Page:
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Trump administration predicts ‘moderate’ impacts from new Keystone XL route
The Trump administration on Monday released a new environmental review for a portion of the proposed Keystone XL oil pipeline, predicting some “moderate” impacts from its construction and operation.
In its 300 page draft report, the State Department found that some of the biggest impacts from the project’s new route in Nebraska include injuries to wetlands and vegetation, but says much of the impact would be temporary.
Monday’s release is just the latest development in a years-long, contentious fight over the Keystone pipeline.
Keystone XL once was at the center of environment and energy policy in the United States, and President Trump acted swiftly after his 2017 inauguration to approve it, fulfilling a campaign promise.
The report was required because of the Nebraska Public Service Commission’s vote in November 2017 to allow TransCanada Corp. to build the controversial pipeline only on an alternative route, not the one that it had preferred and that the Trump administration had initially approved earlier that year.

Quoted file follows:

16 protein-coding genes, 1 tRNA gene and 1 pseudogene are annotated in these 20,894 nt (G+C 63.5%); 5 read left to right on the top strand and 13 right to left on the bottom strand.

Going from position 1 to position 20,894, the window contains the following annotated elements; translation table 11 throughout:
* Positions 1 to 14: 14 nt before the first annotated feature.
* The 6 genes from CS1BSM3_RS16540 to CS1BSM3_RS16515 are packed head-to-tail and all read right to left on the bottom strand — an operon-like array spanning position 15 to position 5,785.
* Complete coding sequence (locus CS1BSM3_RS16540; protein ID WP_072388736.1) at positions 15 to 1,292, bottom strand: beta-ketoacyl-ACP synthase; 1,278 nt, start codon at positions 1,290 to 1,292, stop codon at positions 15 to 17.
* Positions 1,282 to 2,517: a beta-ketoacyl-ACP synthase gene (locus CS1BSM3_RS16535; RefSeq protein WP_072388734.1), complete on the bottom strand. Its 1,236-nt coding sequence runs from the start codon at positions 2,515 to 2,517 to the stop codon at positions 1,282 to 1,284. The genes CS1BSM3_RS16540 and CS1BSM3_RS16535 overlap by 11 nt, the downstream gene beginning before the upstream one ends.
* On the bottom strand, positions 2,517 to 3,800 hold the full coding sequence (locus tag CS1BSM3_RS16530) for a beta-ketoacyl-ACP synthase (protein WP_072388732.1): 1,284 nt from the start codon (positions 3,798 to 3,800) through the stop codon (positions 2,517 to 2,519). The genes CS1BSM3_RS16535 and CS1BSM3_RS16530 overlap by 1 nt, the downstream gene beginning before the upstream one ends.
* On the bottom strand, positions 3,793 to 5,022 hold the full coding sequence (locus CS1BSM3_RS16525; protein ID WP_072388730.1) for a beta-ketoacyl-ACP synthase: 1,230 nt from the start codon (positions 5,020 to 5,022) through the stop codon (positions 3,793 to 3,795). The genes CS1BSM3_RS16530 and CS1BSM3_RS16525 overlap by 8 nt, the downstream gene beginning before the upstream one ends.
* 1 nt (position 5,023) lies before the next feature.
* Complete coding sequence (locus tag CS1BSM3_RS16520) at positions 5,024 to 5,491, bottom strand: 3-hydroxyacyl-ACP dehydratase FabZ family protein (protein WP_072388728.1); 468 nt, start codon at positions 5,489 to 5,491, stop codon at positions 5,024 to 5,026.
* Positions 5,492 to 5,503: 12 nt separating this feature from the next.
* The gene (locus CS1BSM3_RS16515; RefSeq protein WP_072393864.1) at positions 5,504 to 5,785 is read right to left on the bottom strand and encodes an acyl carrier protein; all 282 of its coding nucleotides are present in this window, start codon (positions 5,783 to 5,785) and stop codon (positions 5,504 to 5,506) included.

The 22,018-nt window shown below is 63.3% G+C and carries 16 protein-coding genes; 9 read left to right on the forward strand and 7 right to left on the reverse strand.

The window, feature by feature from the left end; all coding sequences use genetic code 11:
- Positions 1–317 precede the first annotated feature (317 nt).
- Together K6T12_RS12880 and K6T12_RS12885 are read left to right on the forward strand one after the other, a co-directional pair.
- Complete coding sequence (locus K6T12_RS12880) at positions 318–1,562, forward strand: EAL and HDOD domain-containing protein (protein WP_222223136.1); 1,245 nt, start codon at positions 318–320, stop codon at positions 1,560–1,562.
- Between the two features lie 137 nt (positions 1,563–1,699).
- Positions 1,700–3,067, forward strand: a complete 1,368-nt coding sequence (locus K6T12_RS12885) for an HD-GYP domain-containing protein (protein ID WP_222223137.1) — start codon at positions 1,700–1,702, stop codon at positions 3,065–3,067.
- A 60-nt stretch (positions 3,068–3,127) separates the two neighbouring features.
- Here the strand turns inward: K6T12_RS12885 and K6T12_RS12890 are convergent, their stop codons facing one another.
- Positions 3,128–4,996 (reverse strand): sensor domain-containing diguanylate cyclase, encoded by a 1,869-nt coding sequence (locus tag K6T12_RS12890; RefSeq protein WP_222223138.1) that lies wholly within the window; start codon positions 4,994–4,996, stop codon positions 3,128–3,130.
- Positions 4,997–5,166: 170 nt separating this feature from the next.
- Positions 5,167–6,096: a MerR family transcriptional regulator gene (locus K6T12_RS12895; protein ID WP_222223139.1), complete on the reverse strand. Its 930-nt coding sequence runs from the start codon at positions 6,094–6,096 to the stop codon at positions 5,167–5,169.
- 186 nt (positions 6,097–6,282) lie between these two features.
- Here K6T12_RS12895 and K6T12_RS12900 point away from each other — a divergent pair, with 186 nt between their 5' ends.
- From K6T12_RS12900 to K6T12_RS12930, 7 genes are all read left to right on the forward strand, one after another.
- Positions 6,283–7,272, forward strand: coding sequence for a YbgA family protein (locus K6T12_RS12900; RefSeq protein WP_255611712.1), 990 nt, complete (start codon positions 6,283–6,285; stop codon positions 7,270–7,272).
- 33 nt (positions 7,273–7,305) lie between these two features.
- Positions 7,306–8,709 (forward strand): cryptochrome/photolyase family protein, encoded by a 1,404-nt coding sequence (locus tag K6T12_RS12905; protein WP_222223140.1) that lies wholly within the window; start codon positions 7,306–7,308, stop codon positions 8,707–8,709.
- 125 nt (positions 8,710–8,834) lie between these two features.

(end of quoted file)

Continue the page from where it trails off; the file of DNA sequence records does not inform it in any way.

The State Department decided in response that it would prepare a new Environmental Assessment for the Nebraska route.
That angered environmentalists, who wanted State to instead prepare an Environmental Impact Statement, a far more thorough and time-consuming review process, and to withhold the company’s permit in the meantime.
The Sierra Club accused the administration of cutting the process short.
“Once again, the Trump administration is attempting to take a shortcut around the legally required review process on Keystone XL, putting our communities at risk for the sake of propping up the Canadian tar sands industry,” Kelly Martin, director of the group’s Beyond Dirty Fuels campaign, said in a statement.
“Keystone XL was a bad idea when it was proposed a decade ago, it was a bad idea when former President Obama rejected it, and it’s an even worse idea now. This pipeline is a threat to our land, water, wildlife, communities, and climate, and we will continue fighting, in the courts and in the streets, to ensure that it is never built,” Martin wrote.
The State Department will soon open a 30 day public comment period on the draft assessment before making it final.
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